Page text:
A.3. ARITHMETIC OPERATIONS OF COMPLEX
NUMBERS
A.3.1 Addition and Subtraction of
Complex Numbers
Which of the above forms for C in Eq. (A1) is
the best to use? It depends on the arithmetic operation we want to
perform. For example, if we're adding two complex numbers, the
rectangular form in Eq. (A1) is
the easiest to use. The addition of two complex numbers, C_{1} = R_{1} + jI_{1} and C_{2} = R_{2} + jI_{2}, is merely the sum of the
real parts plus j times the sum of
the imaginary parts as
Figure
A3 is a graphical depiction of the sum of two complex numbers
using the concept of phasors. Here the sum phasor C_{1} + C_{2} in Figure A3(a) is the new phasor from the
beginning of phasor C_{1}
to the end of phasor C_{2}
in Figure A3(b).
Remember, the Rs and the Is can be either positive or negative
numbers. Subtracting one complex number from the other is
straightforward as long as we find the differences between the two
real parts and the two imaginary parts separately. Thus
Equation A11
Figure A3. Geometrical representation
of the sum of two complex numbers.
An example of complex number addition is
discussed in Section
11.3, where we covered the topic of averaging fast Fourier
transform outputs.
A.3.2 Multiplication of Complex
Numbers
We can use the rectangular form to multiply two
complex numbers as
Equation A12
However, if we represent the two complex numbers
in exponential form, their product takes the simpler form
Equation A13
because multiplication results in the addition
of the exponents.
As a special case of multiplication of two
complex numbers, scaling is
multiplying a complex number by another complex number whose
imaginary part is zero. We can use the rectangular or exponential
forms with equal ease as follows:
Equation A14
or in exponential form,
Equation A15
A.3.3 Conjugation of a Complex
Number
The complex conjugate of a complex number is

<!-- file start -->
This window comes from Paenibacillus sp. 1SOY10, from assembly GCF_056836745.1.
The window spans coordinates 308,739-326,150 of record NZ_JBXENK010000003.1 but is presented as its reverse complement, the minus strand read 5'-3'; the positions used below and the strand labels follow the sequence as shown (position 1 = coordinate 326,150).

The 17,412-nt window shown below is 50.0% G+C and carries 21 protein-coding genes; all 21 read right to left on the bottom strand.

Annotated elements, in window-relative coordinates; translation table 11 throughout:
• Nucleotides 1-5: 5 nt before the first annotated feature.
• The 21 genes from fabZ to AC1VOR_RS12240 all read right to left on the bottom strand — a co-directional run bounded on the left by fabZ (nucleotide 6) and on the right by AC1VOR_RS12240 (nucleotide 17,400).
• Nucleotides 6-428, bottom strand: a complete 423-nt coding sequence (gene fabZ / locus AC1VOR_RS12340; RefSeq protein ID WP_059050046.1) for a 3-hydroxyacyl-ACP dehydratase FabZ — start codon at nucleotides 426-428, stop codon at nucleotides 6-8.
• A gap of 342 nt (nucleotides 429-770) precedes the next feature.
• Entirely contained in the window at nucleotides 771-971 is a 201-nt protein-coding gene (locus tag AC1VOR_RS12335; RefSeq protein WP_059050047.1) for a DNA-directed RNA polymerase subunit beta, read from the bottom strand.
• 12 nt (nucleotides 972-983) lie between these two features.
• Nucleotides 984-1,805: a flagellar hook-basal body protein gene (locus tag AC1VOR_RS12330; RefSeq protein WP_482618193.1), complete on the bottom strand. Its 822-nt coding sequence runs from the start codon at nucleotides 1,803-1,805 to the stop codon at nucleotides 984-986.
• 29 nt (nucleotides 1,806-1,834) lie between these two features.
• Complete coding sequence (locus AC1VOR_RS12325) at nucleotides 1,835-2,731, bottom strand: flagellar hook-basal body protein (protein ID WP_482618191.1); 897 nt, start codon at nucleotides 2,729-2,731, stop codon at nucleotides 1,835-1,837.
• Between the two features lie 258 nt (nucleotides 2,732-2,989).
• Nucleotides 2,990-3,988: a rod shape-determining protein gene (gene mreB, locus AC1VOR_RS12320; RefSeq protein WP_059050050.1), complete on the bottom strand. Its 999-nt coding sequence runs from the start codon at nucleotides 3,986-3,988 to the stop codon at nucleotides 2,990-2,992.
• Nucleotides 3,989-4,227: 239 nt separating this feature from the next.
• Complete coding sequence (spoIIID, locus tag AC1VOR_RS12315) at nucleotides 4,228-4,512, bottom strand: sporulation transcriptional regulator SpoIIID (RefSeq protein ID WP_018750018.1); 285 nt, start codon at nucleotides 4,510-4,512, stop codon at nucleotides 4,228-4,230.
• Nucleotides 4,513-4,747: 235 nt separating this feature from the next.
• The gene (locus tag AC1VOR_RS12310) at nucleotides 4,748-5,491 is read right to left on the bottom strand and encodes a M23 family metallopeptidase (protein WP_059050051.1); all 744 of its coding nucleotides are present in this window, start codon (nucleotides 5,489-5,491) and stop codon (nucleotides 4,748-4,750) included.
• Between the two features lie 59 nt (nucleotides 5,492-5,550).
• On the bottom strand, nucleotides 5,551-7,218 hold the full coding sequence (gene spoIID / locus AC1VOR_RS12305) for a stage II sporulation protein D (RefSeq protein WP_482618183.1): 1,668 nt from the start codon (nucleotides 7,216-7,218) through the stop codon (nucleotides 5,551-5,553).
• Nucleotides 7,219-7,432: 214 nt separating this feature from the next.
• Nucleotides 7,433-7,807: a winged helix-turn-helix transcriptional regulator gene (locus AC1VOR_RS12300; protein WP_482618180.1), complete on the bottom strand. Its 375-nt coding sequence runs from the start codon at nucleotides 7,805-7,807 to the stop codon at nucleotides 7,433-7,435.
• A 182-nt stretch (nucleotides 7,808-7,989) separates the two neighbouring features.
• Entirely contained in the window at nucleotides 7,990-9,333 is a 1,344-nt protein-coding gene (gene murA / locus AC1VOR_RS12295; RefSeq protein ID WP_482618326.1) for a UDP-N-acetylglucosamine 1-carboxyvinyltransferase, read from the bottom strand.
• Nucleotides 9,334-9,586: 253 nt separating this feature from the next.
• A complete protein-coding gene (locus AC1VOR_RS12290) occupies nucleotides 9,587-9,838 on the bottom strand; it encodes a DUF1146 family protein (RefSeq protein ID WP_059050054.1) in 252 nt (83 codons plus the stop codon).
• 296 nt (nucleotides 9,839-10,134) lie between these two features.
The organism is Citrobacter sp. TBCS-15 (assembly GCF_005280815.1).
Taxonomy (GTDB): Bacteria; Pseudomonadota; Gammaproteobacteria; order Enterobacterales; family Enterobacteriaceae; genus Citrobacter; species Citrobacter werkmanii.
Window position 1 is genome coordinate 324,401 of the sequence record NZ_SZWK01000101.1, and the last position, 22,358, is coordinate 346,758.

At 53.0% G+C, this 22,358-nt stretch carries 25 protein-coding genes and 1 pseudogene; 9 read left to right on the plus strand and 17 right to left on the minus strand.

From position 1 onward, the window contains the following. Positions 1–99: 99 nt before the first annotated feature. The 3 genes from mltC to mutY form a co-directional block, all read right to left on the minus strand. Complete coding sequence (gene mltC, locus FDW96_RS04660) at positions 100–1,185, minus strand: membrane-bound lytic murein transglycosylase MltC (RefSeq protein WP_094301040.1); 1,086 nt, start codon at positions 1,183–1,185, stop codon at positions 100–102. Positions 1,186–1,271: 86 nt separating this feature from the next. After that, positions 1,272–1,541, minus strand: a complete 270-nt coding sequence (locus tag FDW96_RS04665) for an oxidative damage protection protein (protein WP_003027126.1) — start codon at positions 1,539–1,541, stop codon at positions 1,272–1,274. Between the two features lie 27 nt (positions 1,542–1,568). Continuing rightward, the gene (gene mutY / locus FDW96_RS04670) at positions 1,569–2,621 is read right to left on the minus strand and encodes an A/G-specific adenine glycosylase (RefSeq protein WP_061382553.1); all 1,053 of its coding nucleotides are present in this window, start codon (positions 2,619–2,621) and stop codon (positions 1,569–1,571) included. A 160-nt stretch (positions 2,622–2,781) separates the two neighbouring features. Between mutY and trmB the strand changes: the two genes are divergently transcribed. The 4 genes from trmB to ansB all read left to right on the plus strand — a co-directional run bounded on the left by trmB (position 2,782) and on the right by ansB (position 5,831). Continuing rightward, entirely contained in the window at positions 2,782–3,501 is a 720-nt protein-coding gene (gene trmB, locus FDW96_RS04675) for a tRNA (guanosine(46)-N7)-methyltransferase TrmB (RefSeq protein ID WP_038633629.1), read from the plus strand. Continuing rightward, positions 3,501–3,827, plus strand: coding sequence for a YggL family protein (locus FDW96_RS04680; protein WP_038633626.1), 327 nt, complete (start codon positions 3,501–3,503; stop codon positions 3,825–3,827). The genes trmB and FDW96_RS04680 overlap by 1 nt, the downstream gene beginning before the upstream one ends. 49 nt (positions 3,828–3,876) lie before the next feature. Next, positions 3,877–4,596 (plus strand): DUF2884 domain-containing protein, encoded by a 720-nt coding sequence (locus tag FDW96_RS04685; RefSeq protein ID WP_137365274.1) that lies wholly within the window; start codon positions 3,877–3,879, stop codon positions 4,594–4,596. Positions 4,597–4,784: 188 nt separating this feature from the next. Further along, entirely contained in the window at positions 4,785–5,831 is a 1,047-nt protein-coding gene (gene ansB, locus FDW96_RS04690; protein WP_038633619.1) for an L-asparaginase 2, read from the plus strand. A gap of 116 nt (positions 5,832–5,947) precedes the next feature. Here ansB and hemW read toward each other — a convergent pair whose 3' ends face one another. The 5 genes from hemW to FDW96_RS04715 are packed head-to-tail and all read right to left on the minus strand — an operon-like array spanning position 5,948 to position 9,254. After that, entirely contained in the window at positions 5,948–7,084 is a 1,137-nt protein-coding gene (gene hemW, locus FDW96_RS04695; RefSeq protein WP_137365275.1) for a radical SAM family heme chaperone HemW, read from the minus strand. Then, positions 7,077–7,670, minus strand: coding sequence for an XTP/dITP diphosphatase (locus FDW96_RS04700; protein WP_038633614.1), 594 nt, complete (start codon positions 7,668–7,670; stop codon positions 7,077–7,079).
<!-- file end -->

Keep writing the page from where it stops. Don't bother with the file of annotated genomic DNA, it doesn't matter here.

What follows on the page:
obtained merely by changing the sign of the number's imaginary
part. So, if we denote C^{*} as the complex conjugate
of the number C = R + jI
= Me^{j}^{ø},
then C^{*} is expressed
as
Equation A16
There are two characteristics of conjugates that
occasionally come in handy. First, the conjugate of a product is
equal to the product of the conjugates. That is, if C = C_{1}C_{2}, then from Eq. (A13),
Equation A17
Second, the product of a complex number and its
conjugate is the complex number's magnitude squared. It's easy to
show this in exponential form as
Equation A18
(This property is often used in digital signal
processing to determine the relative power of a complex sinusoidal
phasor represented by Me^{j}^{w}^{t}.)
A.3.4 Division of Complex Numbers
The division of two complex numbers is also
convenient using the exponential and magnitude and angle forms,
such as
Equation A19
and
Equation A19'
Although not nearly so handy, we can perform
complex division in rectangular notation by multiplying the
numerator and the denominator by the complex conjugate of the
denominator as
Equation A20
A.3.5 Inverse of a Complex Number
A special form of division is the inverse, or
reciprocal, of a complex number. If C = Me^{j}^{ø}, its
inverse is given by
Equation A21